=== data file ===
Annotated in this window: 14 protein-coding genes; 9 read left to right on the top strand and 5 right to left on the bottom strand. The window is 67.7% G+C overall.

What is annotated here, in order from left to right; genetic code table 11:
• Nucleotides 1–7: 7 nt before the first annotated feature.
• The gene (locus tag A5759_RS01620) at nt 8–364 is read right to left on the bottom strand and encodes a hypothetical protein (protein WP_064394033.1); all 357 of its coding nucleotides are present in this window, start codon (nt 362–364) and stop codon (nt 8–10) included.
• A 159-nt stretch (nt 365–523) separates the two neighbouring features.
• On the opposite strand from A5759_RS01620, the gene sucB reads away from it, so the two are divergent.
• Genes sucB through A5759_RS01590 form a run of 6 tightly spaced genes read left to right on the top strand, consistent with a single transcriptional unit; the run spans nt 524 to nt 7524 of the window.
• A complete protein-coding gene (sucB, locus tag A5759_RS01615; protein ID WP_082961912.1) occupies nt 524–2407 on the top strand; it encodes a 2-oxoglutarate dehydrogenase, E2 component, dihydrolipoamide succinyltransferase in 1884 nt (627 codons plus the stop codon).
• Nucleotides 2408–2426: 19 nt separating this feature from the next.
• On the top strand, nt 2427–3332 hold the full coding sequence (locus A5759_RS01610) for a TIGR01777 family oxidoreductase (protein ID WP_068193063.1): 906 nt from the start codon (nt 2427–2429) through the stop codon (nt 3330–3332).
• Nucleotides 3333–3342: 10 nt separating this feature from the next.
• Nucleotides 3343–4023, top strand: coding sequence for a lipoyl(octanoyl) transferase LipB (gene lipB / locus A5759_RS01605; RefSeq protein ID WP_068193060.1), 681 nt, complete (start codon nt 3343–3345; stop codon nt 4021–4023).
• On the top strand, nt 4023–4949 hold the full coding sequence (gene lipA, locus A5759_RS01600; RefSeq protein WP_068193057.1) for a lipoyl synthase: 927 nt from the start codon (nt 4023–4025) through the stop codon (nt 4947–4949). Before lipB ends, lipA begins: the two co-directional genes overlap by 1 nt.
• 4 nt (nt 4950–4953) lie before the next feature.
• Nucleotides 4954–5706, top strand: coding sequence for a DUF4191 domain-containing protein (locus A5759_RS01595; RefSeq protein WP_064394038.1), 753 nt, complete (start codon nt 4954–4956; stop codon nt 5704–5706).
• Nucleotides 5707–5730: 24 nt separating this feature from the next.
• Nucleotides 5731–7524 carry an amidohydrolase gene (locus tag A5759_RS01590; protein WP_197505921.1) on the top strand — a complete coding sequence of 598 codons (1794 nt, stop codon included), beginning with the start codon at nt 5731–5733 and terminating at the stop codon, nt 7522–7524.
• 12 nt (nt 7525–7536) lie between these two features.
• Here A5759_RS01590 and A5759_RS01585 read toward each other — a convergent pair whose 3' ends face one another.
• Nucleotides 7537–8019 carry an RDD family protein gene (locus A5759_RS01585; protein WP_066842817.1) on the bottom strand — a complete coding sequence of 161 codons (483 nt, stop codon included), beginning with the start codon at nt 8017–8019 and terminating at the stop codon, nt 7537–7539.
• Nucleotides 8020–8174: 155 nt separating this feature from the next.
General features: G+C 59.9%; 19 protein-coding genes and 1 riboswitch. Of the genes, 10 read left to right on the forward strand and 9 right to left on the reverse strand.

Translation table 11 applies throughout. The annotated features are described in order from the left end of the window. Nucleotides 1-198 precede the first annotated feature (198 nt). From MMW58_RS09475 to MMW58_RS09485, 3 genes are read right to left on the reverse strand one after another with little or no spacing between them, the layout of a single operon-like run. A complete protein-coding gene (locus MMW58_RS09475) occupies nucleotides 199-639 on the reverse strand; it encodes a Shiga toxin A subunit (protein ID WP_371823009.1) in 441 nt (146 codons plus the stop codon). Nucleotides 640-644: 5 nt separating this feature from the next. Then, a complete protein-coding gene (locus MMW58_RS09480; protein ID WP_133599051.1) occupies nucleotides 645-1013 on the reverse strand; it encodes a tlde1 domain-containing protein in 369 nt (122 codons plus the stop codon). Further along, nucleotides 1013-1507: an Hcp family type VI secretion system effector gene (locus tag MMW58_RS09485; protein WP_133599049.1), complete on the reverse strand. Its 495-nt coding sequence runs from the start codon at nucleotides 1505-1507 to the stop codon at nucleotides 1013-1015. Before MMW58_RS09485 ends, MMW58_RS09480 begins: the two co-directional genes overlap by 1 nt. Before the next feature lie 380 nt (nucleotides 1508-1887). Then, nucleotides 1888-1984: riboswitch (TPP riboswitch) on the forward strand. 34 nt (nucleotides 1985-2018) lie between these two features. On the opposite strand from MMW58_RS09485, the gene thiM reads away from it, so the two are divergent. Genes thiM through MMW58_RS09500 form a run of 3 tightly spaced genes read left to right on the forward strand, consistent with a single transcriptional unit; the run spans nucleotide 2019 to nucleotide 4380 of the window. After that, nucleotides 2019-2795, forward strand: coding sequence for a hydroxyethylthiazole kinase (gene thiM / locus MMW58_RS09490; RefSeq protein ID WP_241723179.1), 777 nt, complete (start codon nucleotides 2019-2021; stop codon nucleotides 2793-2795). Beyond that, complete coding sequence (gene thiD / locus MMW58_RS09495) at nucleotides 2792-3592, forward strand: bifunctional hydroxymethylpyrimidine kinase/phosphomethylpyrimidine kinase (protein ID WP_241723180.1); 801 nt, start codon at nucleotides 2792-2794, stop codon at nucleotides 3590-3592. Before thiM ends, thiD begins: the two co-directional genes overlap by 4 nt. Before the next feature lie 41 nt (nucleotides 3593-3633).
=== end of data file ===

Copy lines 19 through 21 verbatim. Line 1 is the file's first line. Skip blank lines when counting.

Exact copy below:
• Here A5759_RS01590 and A5759_RS01585 read toward each other — a convergent pair whose 3' ends face one another.
• Nucleotides 7537–8019 carry an RDD family protein gene (locus A5759_RS01585; protein WP_066842817.1) on the bottom strand — a complete coding sequence of 161 codons (483 nt, stop codon included), beginning with the start codon at nt 8017–8019 and terminating at the stop codon, nt 7537–7539.
• Nucleotides 8020–8174: 155 nt separating this feature from the next.